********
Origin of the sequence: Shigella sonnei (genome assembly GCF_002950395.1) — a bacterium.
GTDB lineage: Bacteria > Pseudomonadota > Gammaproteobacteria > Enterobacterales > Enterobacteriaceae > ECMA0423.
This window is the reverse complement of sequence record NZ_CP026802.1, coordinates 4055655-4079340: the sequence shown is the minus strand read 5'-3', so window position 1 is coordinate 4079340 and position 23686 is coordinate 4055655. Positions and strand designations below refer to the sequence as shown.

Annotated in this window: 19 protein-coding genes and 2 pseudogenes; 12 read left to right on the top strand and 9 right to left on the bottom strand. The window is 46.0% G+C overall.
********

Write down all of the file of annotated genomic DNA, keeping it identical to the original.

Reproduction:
Origin of the sequence: Shigella sonnei (genome assembly GCF_002950395.1) — a bacterium.
GTDB lineage: Bacteria > Pseudomonadota > Gammaproteobacteria > Enterobacterales > Enterobacteriaceae > ECMA0423.
This window is the reverse complement of sequence record NZ_CP026802.1, coordinates 4055655-4079340: the sequence shown is the minus strand read 5'-3', so window position 1 is coordinate 4079340 and position 23686 is coordinate 4055655. Positions and strand designations below refer to the sequence as shown.

Annotated in this window: 19 protein-coding genes and 2 pseudogenes; 12 read left to right on the top strand and 9 right to left on the bottom strand. The window is 46.0% G+C overall.